Two abstracts accepted for 2nd International Conference on Food Security at Cornell University
Two abstracts representing the UW’s partnership with the International Potato Center in Ethiopia were accepted for the 2nd International Conference on Food Security at Cornell University in Ithaca, New York. One abstract, Geographies of Food Security: Analysis of Local Factors that Predict Food Security in Tigray, Ethiopia, drew from survey data gathered from 300 households in the Tigray region of Ethiopia and discussed predictors of food security within the study population. The second abstract, Analysis of Orange Fleshed Sweet Potato (OFSP) Production and Marketing Systems to Support Nutrition-sensitive Value Chains in Southern Ethiopia, analyzed crop production data for potatoes and sweet potatoes from smallholder farmers in the Southern Nations Nationalities and Peoples Region (SNNPR) of Ethiopia.

October 7, 2015
Henok Mulat lecture on sweet potatoes and nutrition in Ethiopia
Henok Kurabachew Mulat, associate professor of plant pathology and director of the School of Nutrition, Food Science, and Technology at Hawassa University, promotes multidisciplinary academic and research programs to improve nutrition in Ethiopia. He was a guest speaker at the Global Health Institute’s August event “Agriculture 4 Health: Impacts of Agricultural Development on Human Health and Nutrition in Ethiopia." Read more, with a link to his lecture.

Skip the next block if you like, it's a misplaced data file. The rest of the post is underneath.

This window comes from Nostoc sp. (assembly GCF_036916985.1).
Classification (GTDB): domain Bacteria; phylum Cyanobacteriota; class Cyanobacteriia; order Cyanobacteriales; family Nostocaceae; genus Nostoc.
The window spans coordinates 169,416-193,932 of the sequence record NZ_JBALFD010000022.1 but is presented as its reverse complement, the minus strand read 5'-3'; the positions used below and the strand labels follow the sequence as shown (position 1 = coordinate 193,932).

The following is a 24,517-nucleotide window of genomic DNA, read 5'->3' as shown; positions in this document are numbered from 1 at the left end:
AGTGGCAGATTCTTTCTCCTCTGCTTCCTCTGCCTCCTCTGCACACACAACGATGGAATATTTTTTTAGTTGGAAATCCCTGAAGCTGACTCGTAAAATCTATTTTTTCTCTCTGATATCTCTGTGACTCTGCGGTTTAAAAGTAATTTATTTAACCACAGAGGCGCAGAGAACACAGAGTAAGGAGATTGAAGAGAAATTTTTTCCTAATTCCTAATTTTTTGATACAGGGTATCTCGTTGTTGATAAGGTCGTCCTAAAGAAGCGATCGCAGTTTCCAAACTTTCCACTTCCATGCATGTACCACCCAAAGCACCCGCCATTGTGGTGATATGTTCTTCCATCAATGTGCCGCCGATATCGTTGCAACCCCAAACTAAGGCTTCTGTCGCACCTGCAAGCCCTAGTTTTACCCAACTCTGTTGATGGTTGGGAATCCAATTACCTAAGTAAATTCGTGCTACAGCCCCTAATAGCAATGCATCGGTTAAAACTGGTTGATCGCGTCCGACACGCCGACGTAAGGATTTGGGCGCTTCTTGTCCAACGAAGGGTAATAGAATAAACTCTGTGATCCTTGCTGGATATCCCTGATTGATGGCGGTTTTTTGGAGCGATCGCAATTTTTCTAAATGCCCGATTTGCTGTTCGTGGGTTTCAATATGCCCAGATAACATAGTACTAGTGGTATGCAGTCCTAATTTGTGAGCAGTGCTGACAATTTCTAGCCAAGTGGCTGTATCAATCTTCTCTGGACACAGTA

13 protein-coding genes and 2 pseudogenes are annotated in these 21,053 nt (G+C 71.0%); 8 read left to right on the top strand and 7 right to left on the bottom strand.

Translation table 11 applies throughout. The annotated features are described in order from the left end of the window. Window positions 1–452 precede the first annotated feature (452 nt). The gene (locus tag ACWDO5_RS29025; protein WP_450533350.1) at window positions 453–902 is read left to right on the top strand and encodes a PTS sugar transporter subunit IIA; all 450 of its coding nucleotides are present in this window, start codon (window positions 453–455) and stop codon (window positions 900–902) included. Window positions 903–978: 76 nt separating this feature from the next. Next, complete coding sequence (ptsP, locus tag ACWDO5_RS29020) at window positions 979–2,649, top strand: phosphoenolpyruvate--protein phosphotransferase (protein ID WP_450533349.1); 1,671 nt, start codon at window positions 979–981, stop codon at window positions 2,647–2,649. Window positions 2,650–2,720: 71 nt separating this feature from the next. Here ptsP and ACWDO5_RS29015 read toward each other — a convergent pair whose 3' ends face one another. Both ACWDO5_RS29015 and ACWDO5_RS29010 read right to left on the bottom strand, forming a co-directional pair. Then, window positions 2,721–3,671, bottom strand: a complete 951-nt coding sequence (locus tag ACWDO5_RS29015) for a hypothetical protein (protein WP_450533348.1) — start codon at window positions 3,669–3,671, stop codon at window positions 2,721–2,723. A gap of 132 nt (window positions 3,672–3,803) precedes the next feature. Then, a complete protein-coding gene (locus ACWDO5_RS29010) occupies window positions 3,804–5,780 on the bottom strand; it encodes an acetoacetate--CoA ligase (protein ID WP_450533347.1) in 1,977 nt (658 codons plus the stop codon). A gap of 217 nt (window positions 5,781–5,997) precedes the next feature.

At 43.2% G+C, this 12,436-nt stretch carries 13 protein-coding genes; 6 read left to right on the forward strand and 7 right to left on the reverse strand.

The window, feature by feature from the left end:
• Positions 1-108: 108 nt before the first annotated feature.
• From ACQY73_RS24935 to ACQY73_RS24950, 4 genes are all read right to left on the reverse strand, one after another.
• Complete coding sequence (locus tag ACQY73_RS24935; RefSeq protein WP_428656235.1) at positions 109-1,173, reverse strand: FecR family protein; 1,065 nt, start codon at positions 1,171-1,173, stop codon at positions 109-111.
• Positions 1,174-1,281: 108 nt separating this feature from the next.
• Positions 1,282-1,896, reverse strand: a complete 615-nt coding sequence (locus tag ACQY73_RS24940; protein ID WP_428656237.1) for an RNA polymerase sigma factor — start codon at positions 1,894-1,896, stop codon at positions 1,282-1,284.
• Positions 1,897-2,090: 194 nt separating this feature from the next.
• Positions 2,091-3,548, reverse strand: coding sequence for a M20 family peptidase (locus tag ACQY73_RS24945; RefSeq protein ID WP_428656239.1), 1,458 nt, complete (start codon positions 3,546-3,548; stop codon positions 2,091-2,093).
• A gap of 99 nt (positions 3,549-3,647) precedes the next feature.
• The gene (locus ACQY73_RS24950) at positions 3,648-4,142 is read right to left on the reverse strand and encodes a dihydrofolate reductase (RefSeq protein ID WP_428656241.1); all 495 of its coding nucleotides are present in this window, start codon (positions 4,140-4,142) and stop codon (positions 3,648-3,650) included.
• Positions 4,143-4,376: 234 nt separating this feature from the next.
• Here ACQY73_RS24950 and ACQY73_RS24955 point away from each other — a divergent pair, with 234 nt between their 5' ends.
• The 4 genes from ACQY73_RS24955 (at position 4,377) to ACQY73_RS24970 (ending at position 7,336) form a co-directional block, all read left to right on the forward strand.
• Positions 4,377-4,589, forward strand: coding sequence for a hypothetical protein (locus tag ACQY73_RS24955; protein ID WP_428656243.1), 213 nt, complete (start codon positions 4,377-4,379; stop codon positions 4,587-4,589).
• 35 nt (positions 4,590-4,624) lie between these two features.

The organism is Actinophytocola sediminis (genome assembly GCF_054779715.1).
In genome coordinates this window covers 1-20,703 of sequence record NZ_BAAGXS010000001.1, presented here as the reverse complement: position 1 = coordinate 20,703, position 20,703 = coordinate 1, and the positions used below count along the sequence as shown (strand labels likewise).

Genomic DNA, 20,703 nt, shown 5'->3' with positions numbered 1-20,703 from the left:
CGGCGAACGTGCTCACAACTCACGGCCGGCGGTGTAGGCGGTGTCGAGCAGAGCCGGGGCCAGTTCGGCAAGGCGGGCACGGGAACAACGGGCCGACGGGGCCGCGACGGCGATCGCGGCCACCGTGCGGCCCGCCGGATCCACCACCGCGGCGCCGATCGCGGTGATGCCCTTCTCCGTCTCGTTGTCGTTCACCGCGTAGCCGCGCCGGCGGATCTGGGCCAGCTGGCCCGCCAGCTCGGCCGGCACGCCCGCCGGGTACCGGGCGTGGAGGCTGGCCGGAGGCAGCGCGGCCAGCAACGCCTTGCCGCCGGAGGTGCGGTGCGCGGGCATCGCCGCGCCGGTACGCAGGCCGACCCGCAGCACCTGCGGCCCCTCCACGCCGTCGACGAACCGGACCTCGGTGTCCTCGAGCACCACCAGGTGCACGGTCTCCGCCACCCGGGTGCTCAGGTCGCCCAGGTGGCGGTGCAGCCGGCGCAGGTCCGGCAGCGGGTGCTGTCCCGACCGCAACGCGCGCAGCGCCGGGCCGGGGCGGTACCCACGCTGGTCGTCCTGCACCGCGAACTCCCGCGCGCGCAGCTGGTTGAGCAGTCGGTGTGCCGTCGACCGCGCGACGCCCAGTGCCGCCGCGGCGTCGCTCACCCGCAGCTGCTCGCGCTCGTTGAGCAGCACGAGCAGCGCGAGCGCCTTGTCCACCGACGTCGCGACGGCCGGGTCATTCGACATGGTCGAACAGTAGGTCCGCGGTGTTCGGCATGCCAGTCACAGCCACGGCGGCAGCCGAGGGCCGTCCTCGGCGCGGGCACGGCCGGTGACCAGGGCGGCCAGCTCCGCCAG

September 2015
Dr. Girma Tefera delivers Grand Rounds lecture on “Surgeons as Public Health Officers”
In September 2015, Dr. Girma Tefera delivered a lecture for grand rounds titled “Surgeons as Public Health Officers, are we there yet?" This lecture was offered as Continuing Medical Education (CME) credit and is available online. Dr. Tefera says that to work in public health is to “prevent, promote, and to protect healthy environments,” advocating that, because surgeons are the primary agents of care and prevention for many injuries and diseases, they must take on greater responsibility as public health agents around the world. In his lecture, he drew from specific examples from the UW-Ethiopia partnership.


September 23, 2015
Sweet potato project helps women, children in Ethiopia
The Global Health Institute published an article about the partnership between UW-Madison, Hawassa University and the International Potato Center and the strives they have made in reducing malnutrition in Ethiopia with sweet potatoes. Read the full article online.

August 2015
Second Cohort of NEFSE Internships Completed
The second cohort of NEFSE interns completed their internships in August 2015. The NEFSE internship program is intended to provide undergraduate students with knowledge in systems thinking combined with valuable community-organizing experience with organizations that are building the resilience and vitality of community food systems. With many complex factors affecting the health of rural communities in Ethiopia and Wisconsin, future leaders are needed who are able to consider economic, environmental, and social determinants and create solutions from a multi-disciplinary perspective. The NEFSE internship makes it possible for students to gain real-world experience and build leadership skills by learning from professionals and established community programs. We hope interns engage with issues that challenge and possibly change their assumptions and existing worldviews.